Legal expert to look at recent rulings in Canada at upcoming Employment Law Masterclass
“Employers have to do what we were all told to do when we were learning how to drive — they have to drive defensively. It’s a much more deliberative, contextual weighing of the case that is required of employers today then was maybe the case 30 years ago.”
So says Matthew Certosimo, partner at Borden Ladner Gervais in Toronto, who will be one of the featured panel speakers at the upcoming HRD Employment Law Masterclass Toronto, to be held virtually on Sept. 7.
When it comes to just-cause terminations, a lot has changed in recent years, and Certosimo will be educating participants on some of the more interesting principles and cases to be aware of.
“What people do in the course and scope of their employment that ends up getting them fired is often quite strange and surprising,” he says.
“What I want to make sure we cover is not just the cases that have entertaining, albeit odd, facts but also some of the important legal principles and some of the practical considerations for employers that come out of both the interesting and the more routine just-cause cases.”
Certosimo will be presenting an overview of some recent cases, and how the decisions were made during the event.
Bar raised for employee terminations
One ruling, Render v. ThyssenKrupp Elevator (Canada) Limited, made a lot of employers even more confused about what rises to wilful misconduct, when a manager was terminated for slapping a female colleague on the buttocks, he says.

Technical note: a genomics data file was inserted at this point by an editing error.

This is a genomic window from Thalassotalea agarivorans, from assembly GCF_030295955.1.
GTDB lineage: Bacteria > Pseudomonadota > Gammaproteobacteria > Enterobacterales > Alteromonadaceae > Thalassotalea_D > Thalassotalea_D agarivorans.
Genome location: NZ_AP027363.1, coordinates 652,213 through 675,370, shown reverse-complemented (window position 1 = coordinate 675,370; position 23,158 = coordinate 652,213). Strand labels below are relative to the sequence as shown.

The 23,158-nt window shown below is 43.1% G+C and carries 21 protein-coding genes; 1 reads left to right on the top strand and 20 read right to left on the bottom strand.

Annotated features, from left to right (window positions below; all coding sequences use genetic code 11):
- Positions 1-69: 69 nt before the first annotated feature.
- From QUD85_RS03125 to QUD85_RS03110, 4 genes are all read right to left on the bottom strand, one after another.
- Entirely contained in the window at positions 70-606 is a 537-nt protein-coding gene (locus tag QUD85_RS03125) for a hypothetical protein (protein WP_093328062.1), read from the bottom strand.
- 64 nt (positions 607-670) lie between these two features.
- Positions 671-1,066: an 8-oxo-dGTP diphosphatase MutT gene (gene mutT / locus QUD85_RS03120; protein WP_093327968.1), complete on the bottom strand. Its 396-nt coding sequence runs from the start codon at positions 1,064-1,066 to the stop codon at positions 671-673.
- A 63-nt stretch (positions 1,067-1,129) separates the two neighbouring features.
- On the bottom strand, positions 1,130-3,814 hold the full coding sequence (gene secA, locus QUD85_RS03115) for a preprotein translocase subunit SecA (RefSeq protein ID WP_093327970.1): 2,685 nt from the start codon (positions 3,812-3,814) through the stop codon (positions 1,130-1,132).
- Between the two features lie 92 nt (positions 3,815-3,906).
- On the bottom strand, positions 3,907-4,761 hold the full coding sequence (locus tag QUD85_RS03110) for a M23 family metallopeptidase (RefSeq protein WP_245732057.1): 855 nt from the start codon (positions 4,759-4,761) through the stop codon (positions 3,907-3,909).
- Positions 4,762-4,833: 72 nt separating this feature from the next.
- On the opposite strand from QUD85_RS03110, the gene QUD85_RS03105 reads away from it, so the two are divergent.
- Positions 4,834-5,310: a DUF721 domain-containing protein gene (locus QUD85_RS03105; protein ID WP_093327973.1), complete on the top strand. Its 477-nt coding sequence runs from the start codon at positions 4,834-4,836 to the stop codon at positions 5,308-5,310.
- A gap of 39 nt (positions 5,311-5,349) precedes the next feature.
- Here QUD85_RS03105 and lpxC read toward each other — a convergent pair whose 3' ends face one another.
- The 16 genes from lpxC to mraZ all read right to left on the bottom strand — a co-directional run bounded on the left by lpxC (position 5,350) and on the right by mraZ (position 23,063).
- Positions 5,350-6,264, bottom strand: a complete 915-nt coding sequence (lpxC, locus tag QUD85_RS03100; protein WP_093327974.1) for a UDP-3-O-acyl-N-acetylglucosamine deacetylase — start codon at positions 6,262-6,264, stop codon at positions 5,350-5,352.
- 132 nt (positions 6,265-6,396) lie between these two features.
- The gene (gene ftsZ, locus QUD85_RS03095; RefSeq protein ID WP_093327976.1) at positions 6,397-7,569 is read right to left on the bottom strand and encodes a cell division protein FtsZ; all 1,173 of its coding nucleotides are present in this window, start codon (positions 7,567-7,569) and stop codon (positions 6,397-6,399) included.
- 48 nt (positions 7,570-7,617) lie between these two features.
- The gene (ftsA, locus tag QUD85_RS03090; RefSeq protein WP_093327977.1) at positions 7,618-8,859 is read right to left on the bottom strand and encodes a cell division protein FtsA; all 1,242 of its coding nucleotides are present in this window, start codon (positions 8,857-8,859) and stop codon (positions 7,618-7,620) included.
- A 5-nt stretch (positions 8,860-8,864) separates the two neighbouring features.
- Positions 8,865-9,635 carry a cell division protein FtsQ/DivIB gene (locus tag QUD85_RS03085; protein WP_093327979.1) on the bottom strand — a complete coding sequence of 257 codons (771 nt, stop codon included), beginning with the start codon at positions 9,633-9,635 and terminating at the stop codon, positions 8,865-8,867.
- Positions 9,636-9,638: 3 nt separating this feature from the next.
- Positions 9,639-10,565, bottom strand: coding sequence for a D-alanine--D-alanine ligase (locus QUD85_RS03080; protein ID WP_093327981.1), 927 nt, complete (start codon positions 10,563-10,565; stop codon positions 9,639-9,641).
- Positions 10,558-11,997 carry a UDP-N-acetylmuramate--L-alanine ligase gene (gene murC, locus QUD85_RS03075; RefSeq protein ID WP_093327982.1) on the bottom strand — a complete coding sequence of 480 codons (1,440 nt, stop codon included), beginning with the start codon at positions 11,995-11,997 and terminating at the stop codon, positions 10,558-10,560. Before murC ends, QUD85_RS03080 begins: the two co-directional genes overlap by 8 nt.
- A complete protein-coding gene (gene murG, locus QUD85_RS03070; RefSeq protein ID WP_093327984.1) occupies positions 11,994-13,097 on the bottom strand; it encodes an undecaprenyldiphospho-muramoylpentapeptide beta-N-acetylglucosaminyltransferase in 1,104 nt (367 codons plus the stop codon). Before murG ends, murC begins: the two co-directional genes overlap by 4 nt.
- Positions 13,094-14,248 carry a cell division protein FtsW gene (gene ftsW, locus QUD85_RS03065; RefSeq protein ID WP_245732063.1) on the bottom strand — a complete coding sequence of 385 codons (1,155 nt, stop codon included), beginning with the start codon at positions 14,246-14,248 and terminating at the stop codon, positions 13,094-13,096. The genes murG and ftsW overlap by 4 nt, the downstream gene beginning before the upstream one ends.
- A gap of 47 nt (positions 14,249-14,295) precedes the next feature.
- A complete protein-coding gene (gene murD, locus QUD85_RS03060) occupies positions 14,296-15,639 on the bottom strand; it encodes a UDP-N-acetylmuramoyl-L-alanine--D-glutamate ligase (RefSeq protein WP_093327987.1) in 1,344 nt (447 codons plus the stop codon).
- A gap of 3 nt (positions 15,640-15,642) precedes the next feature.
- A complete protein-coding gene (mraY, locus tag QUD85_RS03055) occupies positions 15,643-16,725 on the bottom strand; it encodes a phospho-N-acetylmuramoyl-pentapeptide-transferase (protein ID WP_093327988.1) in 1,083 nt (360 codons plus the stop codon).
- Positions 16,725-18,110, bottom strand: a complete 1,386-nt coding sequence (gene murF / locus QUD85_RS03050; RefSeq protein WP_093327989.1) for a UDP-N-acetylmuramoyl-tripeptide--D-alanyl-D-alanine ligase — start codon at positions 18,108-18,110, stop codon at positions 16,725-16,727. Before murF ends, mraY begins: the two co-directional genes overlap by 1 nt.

“The question that I think we have to ask ourselves is what is the Ontario Court of Appeal effectively saying about the just-cause standard in the Employment Standards Act? How high a bar has the Ontario Court of Appeal effectively set the willful misconduct exemption?” says Certosimo.
“It’s quite high and that affects how you handle terminations with cause. It affects how you draft employment contracts. It requires employers to be a little bit more nuanced in their approach to terminations with cause.”
When it comes to drafting enforceable employment contracts, employers should be aware that the ground is constantly shifting and it can be difficult to keep up to date with what works, he says.
“Every time an employer tries to draft an employment agreement that meets the current state of jurisprudence, smart plaintiff’s lawyers come up with new arguments to attack the new contract language. Some employers are understandably throwing up their hands and saying, ‘Maybe it’s futile. Maybe we shouldn’t have the termination clauses in our employment contracts because no matter what we come up with, they’re under attack.’”
‘Context matters’ in just-cause dismissals
Employers should be prepared to “investigate, deliberate, and then decide how to how to proceed,” says Certosimo when he is asked what steps should be taken before deciding to pursue a just-cause dismissal.
“The Supreme Court of Canada has made it very clear that context matters, so the wrongdoing and issue has to be assessed in context,” he says.
“And then the court went on to adopt the principle of proportionality so the employer has to… determine whether the employee is guilty of the alleged misconduct in context and if it hasn’t been condoned when it was the act of a different employee, for instance.”
Certosimo’s session at the upcoming HRD Employment Law Masterclass Toronto will also look at:
- Overview of recent just cause cases, and how the decisions were made
- Tips for drafting enforceable termination clauses to minimize liability
- What to avoid when pursuing a just cause termination